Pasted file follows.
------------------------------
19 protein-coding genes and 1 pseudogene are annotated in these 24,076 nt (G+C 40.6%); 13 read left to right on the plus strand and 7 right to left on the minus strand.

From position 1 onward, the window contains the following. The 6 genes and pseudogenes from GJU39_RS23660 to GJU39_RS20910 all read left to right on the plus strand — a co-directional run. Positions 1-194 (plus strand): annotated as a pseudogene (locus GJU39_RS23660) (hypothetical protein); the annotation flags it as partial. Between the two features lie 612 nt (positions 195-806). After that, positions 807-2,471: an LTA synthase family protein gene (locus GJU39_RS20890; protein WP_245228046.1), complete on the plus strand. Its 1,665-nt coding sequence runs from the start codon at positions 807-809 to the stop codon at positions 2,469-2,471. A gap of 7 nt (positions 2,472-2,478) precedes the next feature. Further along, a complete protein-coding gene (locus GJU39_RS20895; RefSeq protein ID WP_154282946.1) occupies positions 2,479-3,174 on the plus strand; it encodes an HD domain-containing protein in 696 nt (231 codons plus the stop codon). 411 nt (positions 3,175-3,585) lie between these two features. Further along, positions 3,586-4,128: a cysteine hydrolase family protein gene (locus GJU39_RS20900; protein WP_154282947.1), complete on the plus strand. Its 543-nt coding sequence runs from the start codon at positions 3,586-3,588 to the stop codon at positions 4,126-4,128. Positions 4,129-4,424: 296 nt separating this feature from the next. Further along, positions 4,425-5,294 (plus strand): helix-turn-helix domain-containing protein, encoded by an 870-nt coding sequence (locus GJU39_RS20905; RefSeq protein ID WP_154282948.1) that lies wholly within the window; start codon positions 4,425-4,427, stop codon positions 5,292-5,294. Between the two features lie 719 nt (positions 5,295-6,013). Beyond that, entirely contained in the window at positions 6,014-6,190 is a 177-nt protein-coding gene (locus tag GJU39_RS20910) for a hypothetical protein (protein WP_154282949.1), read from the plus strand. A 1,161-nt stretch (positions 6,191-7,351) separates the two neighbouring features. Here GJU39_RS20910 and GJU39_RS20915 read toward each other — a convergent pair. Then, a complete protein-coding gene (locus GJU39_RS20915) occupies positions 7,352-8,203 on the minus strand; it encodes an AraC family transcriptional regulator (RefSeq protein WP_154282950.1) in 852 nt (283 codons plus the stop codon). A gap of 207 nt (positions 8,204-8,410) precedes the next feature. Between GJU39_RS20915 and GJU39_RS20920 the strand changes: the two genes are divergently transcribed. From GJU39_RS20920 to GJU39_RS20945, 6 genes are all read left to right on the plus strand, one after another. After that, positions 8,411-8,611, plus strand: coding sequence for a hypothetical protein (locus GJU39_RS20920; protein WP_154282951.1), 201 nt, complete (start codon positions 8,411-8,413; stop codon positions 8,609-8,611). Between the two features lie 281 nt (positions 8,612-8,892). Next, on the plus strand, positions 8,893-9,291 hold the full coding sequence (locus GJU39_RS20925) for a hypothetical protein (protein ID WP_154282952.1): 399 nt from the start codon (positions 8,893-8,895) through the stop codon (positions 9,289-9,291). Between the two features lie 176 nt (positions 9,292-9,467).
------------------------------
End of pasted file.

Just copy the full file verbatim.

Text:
19 protein-coding genes and 1 pseudogene are annotated in these 24,076 nt (G+C 40.6%); 13 read left to right on the plus strand and 7 right to left on the minus strand.

From position 1 onward, the window contains the following. The 6 genes and pseudogenes from GJU39_RS23660 to GJU39_RS20910 all read left to right on the plus strand — a co-directional run. Positions 1-194 (plus strand): annotated as a pseudogene (locus GJU39_RS23660) (hypothetical protein); the annotation flags it as partial. Between the two features lie 612 nt (positions 195-806). After that, positions 807-2,471: an LTA synthase family protein gene (locus GJU39_RS20890; protein WP_245228046.1), complete on the plus strand. Its 1,665-nt coding sequence runs from the start codon at positions 807-809 to the stop codon at positions 2,469-2,471. A gap of 7 nt (positions 2,472-2,478) precedes the next feature. Further along, a complete protein-coding gene (locus GJU39_RS20895; RefSeq protein ID WP_154282946.1) occupies positions 2,479-3,174 on the plus strand; it encodes an HD domain-containing protein in 696 nt (231 codons plus the stop codon). 411 nt (positions 3,175-3,585) lie between these two features. Further along, positions 3,586-4,128: a cysteine hydrolase family protein gene (locus GJU39_RS20900; protein WP_154282947.1), complete on the plus strand. Its 543-nt coding sequence runs from the start codon at positions 3,586-3,588 to the stop codon at positions 4,126-4,128. Positions 4,129-4,424: 296 nt separating this feature from the next. Further along, positions 4,425-5,294 (plus strand): helix-turn-helix domain-containing protein, encoded by an 870-nt coding sequence (locus GJU39_RS20905; RefSeq protein ID WP_154282948.1) that lies wholly within the window; start codon positions 4,425-4,427, stop codon positions 5,292-5,294. Between the two features lie 719 nt (positions 5,295-6,013). Beyond that, entirely contained in the window at positions 6,014-6,190 is a 177-nt protein-coding gene (locus tag GJU39_RS20910) for a hypothetical protein (protein WP_154282949.1), read from the plus strand. A 1,161-nt stretch (positions 6,191-7,351) separates the two neighbouring features. Here GJU39_RS20910 and GJU39_RS20915 read toward each other — a convergent pair. Then, a complete protein-coding gene (locus GJU39_RS20915) occupies positions 7,352-8,203 on the minus strand; it encodes an AraC family transcriptional regulator (RefSeq protein WP_154282950.1) in 852 nt (283 codons plus the stop codon). A gap of 207 nt (positions 8,204-8,410) precedes the next feature. Between GJU39_RS20915 and GJU39_RS20920 the strand changes: the two genes are divergently transcribed. From GJU39_RS20920 to GJU39_RS20945, 6 genes are all read left to right on the plus strand, one after another. After that, positions 8,411-8,611, plus strand: coding sequence for a hypothetical protein (locus GJU39_RS20920; protein WP_154282951.1), 201 nt, complete (start codon positions 8,411-8,413; stop codon positions 8,609-8,611). Between the two features lie 281 nt (positions 8,612-8,892). Next, on the plus strand, positions 8,893-9,291 hold the full coding sequence (locus GJU39_RS20925) for a hypothetical protein (protein ID WP_154282952.1): 399 nt from the start codon (positions 8,893-8,895) through the stop codon (positions 9,289-9,291). Between the two features lie 176 nt (positions 9,292-9,467).